# Proof of Forward Euler for discretizing a transfer function

In Levine book "The control handbook" it is shown that, for discretizing a transfer function $$\frac{1}{s}$$ using Forward Euler i simply have to replace s with $$\frac{z-1}{T}$$. How can extend the proof and show that the substitution works for every possible transfer function $$G(s)$$ ?

• What do you mean by "works"? Of course you can replace $s$ by that function and see what you get. It is just one out of several ways to discretize a continuous system. There are other transformations (such as backward Euler) that will guarantee that a stable system transforms to a stable system. That is not the case with forward Euler. Jan 12, 2020 at 17:52
• I don't understand what's the proof for the subtitution, to me laplace and z-transform are completely different things, so i don't understand why is the correct to apply that substitution. In my textbook, the proof is derived from a particular case, and i would like to generalize it. (Levine - The Control Handbook. Volume 1 pag 283) Jan 12, 2020 at 18:22
• Does my answer clarify things a bit? Jan 12, 2020 at 19:05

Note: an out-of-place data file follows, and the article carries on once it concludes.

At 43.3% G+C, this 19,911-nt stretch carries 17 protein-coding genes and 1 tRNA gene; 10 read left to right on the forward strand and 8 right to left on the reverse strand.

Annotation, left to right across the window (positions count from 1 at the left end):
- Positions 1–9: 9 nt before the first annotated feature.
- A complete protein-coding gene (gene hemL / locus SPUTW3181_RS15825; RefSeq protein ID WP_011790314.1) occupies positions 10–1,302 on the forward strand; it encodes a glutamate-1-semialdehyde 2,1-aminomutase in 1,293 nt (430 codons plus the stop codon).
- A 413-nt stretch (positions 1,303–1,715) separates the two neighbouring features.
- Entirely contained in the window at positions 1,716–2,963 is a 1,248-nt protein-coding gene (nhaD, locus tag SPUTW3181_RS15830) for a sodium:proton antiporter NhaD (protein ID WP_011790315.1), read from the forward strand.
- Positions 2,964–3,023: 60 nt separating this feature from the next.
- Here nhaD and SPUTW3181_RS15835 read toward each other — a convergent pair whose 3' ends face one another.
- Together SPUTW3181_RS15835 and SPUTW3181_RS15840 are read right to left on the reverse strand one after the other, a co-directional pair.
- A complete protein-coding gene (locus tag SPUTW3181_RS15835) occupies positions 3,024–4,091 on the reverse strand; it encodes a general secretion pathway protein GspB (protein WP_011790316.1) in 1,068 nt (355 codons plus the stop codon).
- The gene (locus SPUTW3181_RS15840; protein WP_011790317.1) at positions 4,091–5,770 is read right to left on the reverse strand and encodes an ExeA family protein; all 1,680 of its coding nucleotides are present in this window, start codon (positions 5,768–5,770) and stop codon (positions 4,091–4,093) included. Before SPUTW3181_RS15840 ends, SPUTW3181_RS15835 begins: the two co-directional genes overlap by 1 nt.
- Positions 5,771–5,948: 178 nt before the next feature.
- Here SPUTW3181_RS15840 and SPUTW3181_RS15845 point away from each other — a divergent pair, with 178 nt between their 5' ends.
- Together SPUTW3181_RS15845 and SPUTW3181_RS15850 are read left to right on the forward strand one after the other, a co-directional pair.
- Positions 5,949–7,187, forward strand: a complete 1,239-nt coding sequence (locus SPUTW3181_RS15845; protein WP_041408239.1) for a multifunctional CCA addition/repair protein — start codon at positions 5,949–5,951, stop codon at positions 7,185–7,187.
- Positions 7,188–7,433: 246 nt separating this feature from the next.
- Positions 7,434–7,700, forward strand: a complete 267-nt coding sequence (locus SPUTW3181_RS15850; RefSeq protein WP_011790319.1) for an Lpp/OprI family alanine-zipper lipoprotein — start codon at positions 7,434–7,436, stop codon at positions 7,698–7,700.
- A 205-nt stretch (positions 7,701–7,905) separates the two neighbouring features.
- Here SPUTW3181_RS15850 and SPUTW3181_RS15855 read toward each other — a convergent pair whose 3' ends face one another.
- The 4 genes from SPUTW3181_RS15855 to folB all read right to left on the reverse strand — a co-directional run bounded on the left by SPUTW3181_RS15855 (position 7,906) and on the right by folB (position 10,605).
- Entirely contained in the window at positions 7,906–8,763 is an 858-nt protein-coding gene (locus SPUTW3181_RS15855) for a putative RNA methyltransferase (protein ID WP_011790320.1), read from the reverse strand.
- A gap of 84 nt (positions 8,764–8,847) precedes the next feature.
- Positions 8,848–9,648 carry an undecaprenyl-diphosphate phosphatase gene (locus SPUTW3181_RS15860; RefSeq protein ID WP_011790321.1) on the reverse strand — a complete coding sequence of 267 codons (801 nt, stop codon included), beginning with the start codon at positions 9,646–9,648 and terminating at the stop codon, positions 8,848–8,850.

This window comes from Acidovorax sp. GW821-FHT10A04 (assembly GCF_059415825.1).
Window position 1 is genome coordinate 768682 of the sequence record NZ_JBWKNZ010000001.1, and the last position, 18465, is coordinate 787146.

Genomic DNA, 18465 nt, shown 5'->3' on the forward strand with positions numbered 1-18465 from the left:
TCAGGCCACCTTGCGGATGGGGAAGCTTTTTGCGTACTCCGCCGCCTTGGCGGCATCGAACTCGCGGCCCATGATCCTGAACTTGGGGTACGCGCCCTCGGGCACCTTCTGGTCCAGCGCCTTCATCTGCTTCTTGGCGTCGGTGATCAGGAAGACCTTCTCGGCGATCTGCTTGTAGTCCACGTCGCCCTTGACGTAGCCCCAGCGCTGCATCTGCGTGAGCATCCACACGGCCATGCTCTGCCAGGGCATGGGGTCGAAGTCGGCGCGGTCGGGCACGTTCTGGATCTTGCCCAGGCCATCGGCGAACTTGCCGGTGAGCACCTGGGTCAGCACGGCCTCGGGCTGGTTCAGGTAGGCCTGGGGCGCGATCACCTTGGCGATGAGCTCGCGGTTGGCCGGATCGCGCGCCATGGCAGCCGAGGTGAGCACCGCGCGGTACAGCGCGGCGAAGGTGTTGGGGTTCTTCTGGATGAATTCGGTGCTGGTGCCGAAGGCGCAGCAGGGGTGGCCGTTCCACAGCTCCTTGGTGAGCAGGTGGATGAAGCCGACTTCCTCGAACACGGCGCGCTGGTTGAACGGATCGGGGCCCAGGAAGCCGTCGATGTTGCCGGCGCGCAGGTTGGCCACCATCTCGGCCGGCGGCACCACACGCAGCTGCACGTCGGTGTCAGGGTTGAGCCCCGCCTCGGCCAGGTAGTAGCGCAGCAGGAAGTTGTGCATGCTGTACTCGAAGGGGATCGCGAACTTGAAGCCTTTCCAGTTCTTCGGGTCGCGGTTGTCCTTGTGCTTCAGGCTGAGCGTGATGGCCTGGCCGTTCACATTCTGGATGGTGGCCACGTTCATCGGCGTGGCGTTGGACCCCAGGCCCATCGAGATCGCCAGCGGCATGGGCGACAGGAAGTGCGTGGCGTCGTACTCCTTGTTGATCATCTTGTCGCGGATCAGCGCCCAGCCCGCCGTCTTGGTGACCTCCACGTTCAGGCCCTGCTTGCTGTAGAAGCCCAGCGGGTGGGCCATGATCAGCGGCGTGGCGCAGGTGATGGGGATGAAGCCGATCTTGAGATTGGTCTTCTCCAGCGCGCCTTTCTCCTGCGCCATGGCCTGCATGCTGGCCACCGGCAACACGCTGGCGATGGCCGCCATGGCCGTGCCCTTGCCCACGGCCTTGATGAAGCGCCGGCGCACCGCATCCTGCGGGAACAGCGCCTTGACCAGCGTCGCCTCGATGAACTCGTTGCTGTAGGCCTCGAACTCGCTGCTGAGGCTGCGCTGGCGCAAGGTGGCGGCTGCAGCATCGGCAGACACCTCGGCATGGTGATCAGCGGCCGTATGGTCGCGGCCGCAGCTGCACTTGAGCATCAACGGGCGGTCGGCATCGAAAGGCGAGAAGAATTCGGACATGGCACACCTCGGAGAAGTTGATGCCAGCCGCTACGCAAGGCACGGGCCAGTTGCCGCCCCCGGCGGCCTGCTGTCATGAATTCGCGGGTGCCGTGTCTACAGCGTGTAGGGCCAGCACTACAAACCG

• Read this answer to see that the Laplace and Z-transforms are very much related. The Z-transform is in the discrete domain what the Laplace transform is in the continuous domain. Jan 12, 2020 at 19:08
• @MattL., maybe here my doubt is more clear .... dsp.stackexchange.com/questions/63229/… Jan 14, 2020 at 10:22

Another way to see how the forward Euler method approximates a continuous-time system is by considering the "ideal" mapping of the $$s$$-plane to the $$z$$-plane (why?):
$$z=e^{sT}\tag{1}$$
For frequencies that are much smaller than the sampling frequency (i.e., $$|s|T\ll 1$$) we can approximate $$e^{sT}$$ by its first order Taylor series:
$$z\approx 1+sT\tag{2}$$
$$s=\frac{z-1}{T}\tag{3}$$